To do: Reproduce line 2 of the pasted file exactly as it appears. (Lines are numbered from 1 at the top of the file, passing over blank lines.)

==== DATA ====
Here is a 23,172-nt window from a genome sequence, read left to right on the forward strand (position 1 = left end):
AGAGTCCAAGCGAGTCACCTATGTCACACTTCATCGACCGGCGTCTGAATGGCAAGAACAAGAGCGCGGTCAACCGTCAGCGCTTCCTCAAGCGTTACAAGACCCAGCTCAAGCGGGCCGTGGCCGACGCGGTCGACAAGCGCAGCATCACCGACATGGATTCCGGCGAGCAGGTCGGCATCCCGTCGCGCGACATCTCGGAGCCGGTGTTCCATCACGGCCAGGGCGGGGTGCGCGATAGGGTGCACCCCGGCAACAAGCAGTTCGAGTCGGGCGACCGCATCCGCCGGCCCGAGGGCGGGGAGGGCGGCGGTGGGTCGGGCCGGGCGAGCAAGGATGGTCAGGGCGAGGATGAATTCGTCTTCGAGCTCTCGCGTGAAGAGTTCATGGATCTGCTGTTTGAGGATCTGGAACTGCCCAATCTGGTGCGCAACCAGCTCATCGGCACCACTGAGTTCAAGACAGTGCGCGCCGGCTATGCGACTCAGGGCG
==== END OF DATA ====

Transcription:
AGAGTCCAAGCGAGTCACCTATGTCACACTTCATCGACCGGCGTCTGAATGGCAAGAACAAGAGCGCGGTCAACCGTCAGCGCTTCCTCAAGCGTTACAAGACCCAGCTCAAGCGGGCCGTGGCCGACGCGGTCGACAAGCGCAGCATCACCGACATGGATTCCGGCGAGCAGGTCGGCATCCCGTCGCGCGACATCTCGGAGCCGGTGTTCCATCACGGCCAGGGCGGGGTGCGCGATAGGGTGCACCCCGGCAACAAGCAGTTCGAGTCGGGCGACCGCATCCGCCGGCCCGAGGGCGGGGAGGGCGGCGGTGGGTCGGGCCGGGCGAGCAAGGATGGTCAGGGCGAGGATGAATTCGTCTTCGAGCTCTCGCGTGAAGAGTTCATGGATCTGCTGTTTGAGGATCTGGAACTGCCCAATCTGGTGCGCAACCAGCTCATCGGCACCACTGAGTTCAAGACAGTGCGCGCCGGCTATGCGACTCAGGGCG